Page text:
Fire-Making Skills: Igniting a World of Learning at Wild Nomads Forest School
“Making fire is a form of prayer. With your hands together you bow over and over hoping that fire will come and visit you. With the smoke rising, you send prayers and thanks to the sky. This is how the oldest Gods were worshipped. Gods of bone, and wood, and rock, and blood.” ~Luke McLaughlin (Holistic Survival School)
At Wild Nomads Forest School, we believe in empowering our young learners with valuable skills that connect them to nature and foster their self-confidence. One such skill is fire making, a vital skill in the world of outdoor education. In this article, we’ll explore how students aged 9 to 13 at Wild Nomads Forest School learn the art of fire making using various techniques, including matches, ferrocerium rods, and the ancient bow drill.
Why Fire Making Skills Matter
Fire is a fundamental element in the world of survival and outdoor education. It provides warmth, protection, and the means to cook food. But beyond its practical applications, learning to make fire is an opportunity for students to connect with their environment, develop problem-solving abilities, and gain confidence in their abilities.
Safety First: The Importance of Responsible Fire-Making
Before we delve into the methods our students learn, it’s crucial to understand that fire-making comes with responsibilities. At Wild Nomads Forest School, safety is our top priority. We ensure that our students grasp the importance of responsible fire-making and the potential risks associated with it. We always have trained instructors supervising the activities to ensure everyone’s safety.
1. Using Matches
For many beginners, using matches is the first step in their fire-making journey. Our instructors teach students how to use matches safely and effectively. Here’s a simplified breakdown of the process:
- Gather the necessary materials: dry leaves, twigs, and larger logs.
- Create a fire lay: Arrange the materials in a way that allows air to flow.
- Strike the match: Safely light the match and carefully transfer the flame to the fire lay.
- Maintain the fire: Gradually add larger logs to keep the fire going.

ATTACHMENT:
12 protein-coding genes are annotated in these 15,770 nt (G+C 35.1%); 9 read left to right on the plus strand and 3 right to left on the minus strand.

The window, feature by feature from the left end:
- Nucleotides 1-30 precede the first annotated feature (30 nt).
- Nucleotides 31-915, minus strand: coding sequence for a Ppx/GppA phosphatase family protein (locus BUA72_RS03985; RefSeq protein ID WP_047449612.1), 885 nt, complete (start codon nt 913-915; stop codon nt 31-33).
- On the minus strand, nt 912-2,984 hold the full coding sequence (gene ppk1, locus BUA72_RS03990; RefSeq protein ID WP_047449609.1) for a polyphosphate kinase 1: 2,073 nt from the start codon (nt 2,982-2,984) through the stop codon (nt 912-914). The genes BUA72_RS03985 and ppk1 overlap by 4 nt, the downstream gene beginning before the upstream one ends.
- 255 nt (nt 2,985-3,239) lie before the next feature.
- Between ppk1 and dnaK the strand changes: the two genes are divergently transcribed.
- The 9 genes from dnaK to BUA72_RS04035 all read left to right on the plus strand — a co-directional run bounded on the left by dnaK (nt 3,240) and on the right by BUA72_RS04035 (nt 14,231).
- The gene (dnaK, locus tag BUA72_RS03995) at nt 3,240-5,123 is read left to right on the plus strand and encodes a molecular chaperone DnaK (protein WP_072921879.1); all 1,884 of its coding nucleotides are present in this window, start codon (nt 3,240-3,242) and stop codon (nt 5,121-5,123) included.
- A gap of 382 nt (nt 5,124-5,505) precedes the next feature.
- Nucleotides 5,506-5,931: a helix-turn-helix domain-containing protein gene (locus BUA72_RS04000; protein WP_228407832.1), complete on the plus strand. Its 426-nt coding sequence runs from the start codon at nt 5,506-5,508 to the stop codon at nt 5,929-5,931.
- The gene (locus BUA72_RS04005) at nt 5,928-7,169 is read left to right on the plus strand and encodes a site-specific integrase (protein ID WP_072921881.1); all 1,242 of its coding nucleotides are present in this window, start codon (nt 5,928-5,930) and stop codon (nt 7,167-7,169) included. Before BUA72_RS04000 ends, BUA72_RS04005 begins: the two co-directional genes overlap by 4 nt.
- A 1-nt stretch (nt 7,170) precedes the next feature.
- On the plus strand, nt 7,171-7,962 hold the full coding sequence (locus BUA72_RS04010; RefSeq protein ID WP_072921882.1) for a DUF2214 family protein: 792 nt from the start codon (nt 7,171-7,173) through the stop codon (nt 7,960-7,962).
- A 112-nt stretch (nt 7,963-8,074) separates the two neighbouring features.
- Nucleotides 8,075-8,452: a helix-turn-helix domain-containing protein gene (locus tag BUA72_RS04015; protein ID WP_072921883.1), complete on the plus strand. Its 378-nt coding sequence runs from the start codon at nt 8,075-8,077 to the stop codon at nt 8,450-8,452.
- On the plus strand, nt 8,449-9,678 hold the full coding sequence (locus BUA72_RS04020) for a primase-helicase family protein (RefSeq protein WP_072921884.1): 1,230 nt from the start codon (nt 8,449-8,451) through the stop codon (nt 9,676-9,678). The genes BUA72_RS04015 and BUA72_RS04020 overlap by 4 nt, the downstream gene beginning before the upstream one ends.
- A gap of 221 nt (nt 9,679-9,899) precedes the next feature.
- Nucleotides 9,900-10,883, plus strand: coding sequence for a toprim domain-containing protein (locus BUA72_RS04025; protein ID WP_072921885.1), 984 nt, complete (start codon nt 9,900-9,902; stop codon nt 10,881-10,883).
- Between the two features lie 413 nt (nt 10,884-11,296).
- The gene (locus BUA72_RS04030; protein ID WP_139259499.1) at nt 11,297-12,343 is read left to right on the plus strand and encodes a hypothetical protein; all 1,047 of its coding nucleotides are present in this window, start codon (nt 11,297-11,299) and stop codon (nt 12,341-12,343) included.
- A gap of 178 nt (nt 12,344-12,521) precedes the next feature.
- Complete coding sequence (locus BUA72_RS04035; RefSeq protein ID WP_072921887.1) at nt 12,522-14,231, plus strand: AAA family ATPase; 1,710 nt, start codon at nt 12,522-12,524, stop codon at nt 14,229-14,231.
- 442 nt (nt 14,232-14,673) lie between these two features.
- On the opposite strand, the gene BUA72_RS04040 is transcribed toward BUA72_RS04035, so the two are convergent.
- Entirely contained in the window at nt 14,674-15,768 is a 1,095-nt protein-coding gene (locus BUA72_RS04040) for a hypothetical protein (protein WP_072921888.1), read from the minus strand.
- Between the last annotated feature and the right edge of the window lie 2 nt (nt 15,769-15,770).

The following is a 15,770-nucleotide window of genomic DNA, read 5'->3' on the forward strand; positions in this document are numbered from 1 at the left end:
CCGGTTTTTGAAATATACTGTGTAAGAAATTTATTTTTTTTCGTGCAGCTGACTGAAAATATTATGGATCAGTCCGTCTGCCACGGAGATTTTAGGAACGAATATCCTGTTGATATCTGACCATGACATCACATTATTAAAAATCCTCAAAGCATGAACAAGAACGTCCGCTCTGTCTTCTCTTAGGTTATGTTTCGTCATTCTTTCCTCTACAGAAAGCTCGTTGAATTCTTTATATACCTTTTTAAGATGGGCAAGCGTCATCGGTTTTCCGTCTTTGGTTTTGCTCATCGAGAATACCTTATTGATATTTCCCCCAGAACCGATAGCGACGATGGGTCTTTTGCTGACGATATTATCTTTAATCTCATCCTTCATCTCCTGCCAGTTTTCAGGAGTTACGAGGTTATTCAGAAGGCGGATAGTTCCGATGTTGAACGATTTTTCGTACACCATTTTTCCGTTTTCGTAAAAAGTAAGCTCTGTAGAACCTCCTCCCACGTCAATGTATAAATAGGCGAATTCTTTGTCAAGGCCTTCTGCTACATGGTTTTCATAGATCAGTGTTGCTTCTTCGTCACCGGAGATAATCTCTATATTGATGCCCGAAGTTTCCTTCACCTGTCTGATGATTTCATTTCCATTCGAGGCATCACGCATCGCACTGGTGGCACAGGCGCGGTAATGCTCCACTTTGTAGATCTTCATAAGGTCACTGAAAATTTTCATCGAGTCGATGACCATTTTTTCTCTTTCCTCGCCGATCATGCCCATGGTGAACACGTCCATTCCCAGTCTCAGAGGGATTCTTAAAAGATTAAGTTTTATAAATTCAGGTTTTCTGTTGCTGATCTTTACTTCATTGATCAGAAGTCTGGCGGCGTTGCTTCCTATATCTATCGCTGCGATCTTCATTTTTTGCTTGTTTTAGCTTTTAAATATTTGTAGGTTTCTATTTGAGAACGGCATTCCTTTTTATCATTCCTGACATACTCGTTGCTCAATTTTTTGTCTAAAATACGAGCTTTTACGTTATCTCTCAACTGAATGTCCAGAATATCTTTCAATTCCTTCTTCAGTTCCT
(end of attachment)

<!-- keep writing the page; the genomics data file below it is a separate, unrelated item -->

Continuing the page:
2. Ferrocerium Rods
Ferrocerium rods, also known as fire starters, are excellent tools for fire making. They are compact, reliable, and a staple in many survival kits. Here’s how our students learn to use them:
- Gather materials: Prepare a fire lay just like with matches.
- Hold the rod: Grasp the rod in one hand and the striker in the other.
- Strike the rod: Quickly and firmly strike the rod with the striker, aiming the sparks onto the prepared fire lay.
- Ignite the fire: With practice, the sparks will catch the dry tinder, starting a fire.
3. Bow Drill: An Ancient Art
The bow drill is an ancient fire-making technique that dates back thousands of years. It’s a challenging skill that our students learn to master over time. Here’s a simplified overview of the process:
- Gather materials: Select the components of the bow drill set – spindle, hearth board, bow, and socket.
- Prepare the hearth board: Carve a small notch near the edge of the board.
- Assemble the bow drill: Attach the spindle to the bow and place the socket on top.
- Start drilling: Apply downward pressure and rotate the spindle with the bow while maintaining a steady rhythm.
- Collect the ember: As friction generates heat, a glowing ember forms in the notch.
- Transfer the ember: Carefully transfer the ember to a bundle of dry, flammable materials.
- Blow gently: Blow on the ember to ignite the materials, creating a fire.
The Journey of Learning
At Wild Nomads Forest School, we understand that learning fire-making skills takes time and practice. We provide our students with a safe and supportive environment to develop these skills gradually. Through patience, perseverance, and expert guidance, our students not only master the art of fire making but also gain a deep appreciation for the natural world around them.
Over the school year, students will learn:
- Fire Safety
- Theory of fire
- Ferrocerium Rod
- Creating & using Char Cloth
- Natural tinder
- Manufactured Tinder
- Splitting wood with an axe
- Splitting wood with a knife – Batoning
- Creating Shavings
- Tipi Style (Pros and Cons)
- Log Cabin Style (Pros and Cons)
- Dakota Hole (Pros and Cons)
- Bow Drill
- & More!
Fire-making is just one of the many valuable skills we teach at Wild Nomads Forest School. It’s a skill that fosters self-reliance, resilience, and a profound connection to the great outdoors. We believe that by empowering our students with these skills, we’re preparing them to face life’s challenges with confidence and a strong sense of adventure.
If you’re interested in enrolling your child at Wild Nomads Forest School or want to learn more about our programs, please don’t hesitate to contact us or visit our beautiful location at 1874 Highway 20 in Fonthill, Ontario. We look forward to igniting a world of learning and adventure with your child!
COST: $250/wk or $68.00 per student, per day
Time: 5hrs (10:00am to 3:00pm)
Extended Care: Available ($15.00/h)
Materials: All equipment and materials are provided
Setting: Students will be outdoors for their entire day (shelter will be available)
Ages: Minimum 6 years old
Booking: Due to COVID-19 Restrictions all students must schedule online.
Location: 1874 Highway 20, Fonthill, ON L0S-1E6